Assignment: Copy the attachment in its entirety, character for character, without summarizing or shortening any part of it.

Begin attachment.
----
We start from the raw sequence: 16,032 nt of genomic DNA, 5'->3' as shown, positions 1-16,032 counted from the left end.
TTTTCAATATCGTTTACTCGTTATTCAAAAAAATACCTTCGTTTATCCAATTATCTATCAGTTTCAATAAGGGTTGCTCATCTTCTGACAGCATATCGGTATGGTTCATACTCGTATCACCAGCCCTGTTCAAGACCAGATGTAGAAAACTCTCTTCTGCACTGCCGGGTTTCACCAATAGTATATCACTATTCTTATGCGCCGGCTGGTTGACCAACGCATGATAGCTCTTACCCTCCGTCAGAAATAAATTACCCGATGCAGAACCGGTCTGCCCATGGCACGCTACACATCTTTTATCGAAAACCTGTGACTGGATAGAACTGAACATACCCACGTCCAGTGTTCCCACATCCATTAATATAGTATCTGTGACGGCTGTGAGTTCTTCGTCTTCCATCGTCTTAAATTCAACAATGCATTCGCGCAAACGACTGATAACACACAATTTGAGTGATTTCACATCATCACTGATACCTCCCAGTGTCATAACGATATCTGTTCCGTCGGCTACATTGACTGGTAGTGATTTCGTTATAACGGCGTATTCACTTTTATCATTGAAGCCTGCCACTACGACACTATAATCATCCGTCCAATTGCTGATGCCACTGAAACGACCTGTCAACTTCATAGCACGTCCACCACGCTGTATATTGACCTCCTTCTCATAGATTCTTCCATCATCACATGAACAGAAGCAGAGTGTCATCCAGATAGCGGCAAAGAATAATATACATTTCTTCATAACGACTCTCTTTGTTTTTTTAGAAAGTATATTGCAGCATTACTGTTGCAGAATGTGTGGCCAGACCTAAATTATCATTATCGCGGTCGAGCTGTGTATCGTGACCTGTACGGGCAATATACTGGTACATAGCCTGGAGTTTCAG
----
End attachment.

We start from the raw sequence: 16,032 nt of genomic DNA, 5'->3' as shown, positions 1-16,032 counted from the left end.
TTTTCAATATCGTTTACTCGTTATTCAAAAAAATACCTTCGTTTATCCAATTATCTATCAGTTTCAATAAGGGTTGCTCATCTTCTGACAGCATATCGGTATGGTTCATACTCGTATCACCAGCCCTGTTCAAGACCAGATGTAGAAAACTCTCTTCTGCACTGCCGGGTTTCACCAATAGTATATCACTATTCTTATGCGCCGGCTGGTTGACCAACGCATGATAGCTCTTACCCTCCGTCAGAAATAAATTACCCGATGCAGAACCGGTCTGCCCATGGCACGCTACACATCTTTTATCGAAAACCTGTGACTGGATAGAACTGAACATACCCACGTCCAGTGTTCCCACATCCATTAATATAGTATCTGTGACGGCTGTGAGTTCTTCGTCTTCCATCGTCTTAAATTCAACAATGCATTCGCGCAAACGACTGATAACACACAATTTGAGTGATTTCACATCATCACTGATACCTCCCAGTGTCATAACGATATCTGTTCCGTCGGCTACATTGACTGGTAGTGATTTCGTTATAACGGCGTATTCACTTTTATCATTGAAGCCTGCCACTACGACACTATAATCATCCGTCCAATTGCTGATGCCACTGAAACGACCTGTCAACTTCATAGCACGTCCACCACGCTGTATATTGACCTCCTTCTCATAGATTCTTCCATCATCACATGAACAGAAGCAGAGTGTCATCCAGATAGCGGCAAAGAATAATATACATTTCTTCATAACGACTCTCTTTGTTTTTTTAGAAAGTATATTGCAGCATTACTGTTGCAGAATGTGTGGCCAGACCTAAATTATCATTATCGCGGTCGAGCTGTGTATCGTGACCTGTACGGGCAATATACTGGTACATAGCCTGGAGTTTCAG